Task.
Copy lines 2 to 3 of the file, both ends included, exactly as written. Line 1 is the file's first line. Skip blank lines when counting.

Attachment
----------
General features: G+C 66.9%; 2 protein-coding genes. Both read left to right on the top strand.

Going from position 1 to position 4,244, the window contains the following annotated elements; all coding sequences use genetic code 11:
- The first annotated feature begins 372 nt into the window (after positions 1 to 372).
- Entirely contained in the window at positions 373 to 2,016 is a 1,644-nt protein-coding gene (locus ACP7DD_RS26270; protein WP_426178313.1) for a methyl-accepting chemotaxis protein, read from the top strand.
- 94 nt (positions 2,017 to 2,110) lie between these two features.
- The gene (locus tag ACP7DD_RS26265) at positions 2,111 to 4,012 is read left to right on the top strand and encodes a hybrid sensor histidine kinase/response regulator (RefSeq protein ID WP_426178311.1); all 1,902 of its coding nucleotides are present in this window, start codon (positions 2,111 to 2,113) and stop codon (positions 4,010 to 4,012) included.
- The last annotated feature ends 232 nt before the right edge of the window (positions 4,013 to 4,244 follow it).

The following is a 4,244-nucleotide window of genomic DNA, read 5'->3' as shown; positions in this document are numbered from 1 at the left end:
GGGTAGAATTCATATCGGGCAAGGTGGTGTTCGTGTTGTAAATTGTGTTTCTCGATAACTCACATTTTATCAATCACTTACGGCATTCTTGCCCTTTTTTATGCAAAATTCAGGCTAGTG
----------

Going from position 1 to position 4,244, the window contains the following annotated elements; all coding sequences use genetic code 11:
- The first annotated feature begins 372 nt into the window (after positions 1 to 372).